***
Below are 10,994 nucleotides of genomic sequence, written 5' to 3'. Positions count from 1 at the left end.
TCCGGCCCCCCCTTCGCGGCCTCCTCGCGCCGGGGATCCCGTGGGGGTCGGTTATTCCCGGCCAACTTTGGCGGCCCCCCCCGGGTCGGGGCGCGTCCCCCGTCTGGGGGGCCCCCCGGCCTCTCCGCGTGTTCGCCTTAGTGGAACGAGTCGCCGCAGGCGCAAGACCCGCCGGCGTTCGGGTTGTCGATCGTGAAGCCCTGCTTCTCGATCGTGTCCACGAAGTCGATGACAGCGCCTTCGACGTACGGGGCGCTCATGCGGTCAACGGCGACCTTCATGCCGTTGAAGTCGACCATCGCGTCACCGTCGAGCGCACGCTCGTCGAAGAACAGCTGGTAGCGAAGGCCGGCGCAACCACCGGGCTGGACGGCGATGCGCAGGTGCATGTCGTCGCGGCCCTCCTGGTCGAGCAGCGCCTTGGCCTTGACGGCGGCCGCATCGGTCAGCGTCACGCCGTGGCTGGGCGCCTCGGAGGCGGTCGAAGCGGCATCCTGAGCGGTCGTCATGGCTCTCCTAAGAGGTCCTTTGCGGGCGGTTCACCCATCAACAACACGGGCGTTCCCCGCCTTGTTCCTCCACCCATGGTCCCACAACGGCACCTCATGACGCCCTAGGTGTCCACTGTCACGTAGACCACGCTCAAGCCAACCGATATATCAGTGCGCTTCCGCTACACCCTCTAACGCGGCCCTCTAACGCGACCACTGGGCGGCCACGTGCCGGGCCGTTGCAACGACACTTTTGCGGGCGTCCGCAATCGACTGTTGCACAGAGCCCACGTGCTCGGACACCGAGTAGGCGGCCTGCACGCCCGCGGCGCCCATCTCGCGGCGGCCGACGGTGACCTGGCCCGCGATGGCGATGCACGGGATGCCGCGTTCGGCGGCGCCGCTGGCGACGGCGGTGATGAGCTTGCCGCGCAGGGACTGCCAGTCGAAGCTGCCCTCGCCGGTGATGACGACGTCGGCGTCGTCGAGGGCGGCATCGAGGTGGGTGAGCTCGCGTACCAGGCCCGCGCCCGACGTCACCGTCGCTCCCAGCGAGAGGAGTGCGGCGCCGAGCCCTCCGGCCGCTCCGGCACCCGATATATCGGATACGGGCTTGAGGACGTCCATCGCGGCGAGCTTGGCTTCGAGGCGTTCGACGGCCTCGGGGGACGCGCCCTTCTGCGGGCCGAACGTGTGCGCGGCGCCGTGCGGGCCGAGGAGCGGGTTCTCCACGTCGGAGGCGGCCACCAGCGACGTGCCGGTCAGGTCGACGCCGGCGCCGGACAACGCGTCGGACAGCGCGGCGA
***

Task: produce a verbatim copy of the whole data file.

Below are 10,994 nucleotides of genomic sequence, written 5' to 3'. Positions count from 1 at the left end.
TCCGGCCCCCCCTTCGCGGCCTCCTCGCGCCGGGGATCCCGTGGGGGTCGGTTATTCCCGGCCAACTTTGGCGGCCCCCCCCGGGTCGGGGCGCGTCCCCCGTCTGGGGGGCCCCCCGGCCTCTCCGCGTGTTCGCCTTAGTGGAACGAGTCGCCGCAGGCGCAAGACCCGCCGGCGTTCGGGTTGTCGATCGTGAAGCCCTGCTTCTCGATCGTGTCCACGAAGTCGATGACAGCGCCTTCGACGTACGGGGCGCTCATGCGGTCAACGGCGACCTTCATGCCGTTGAAGTCGACCATCGCGTCACCGTCGAGCGCACGCTCGTCGAAGAACAGCTGGTAGCGAAGGCCGGCGCAACCACCGGGCTGGACGGCGATGCGCAGGTGCATGTCGTCGCGGCCCTCCTGGTCGAGCAGCGCCTTGGCCTTGACGGCGGCCGCATCGGTCAGCGTCACGCCGTGGCTGGGCGCCTCGGAGGCGGTCGAAGCGGCATCCTGAGCGGTCGTCATGGCTCTCCTAAGAGGTCCTTTGCGGGCGGTTCACCCATCAACAACACGGGCGTTCCCCGCCTTGTTCCTCCACCCATGGTCCCACAACGGCACCTCATGACGCCCTAGGTGTCCACTGTCACGTAGACCACGCTCAAGCCAACCGATATATCAGTGCGCTTCCGCTACACCCTCTAACGCGGCCCTCTAACGCGACCACTGGGCGGCCACGTGCCGGGCCGTTGCAACGACACTTTTGCGGGCGTCCGCAATCGACTGTTGCACAGAGCCCACGTGCTCGGACACCGAGTAGGCGGCCTGCACGCCCGCGGCGCCCATCTCGCGGCGGCCGACGGTGACCTGGCCCGCGATGGCGATGCACGGGATGCCGCGTTCGGCGGCGCCGCTGGCGACGGCGGTGATGAGCTTGCCGCGCAGGGACTGCCAGTCGAAGCTGCCCTCGCCGGTGATGACGACGTCGGCGTCGTCGAGGGCGGCATCGAGGTGGGTGAGCTCGCGTACCAGGCCCGCGCCCGACGTCACCGTCGCTCCCAGCGAGAGGAGTGCGGCGCCGAGCCCTCCGGCCGCTCCGGCACCCGATATATCGGATACGGGCTTGAGGACGTCCATCGCGGCGAGCTTGGCTTCGAGGCGTTCGACGGCCTCGGGGGACGCGCCCTTCTGCGGGCCGAACGTGTGCGCGGCGCCGTGCGGGCCGAGGAGCGGGTTCTCCACGTCGGAGGCGGCCACCAGCGACGTGCCGGTCAGGTCGACGCCGGCGCCGGACAACGCGTCGGACAGCGCGGCGA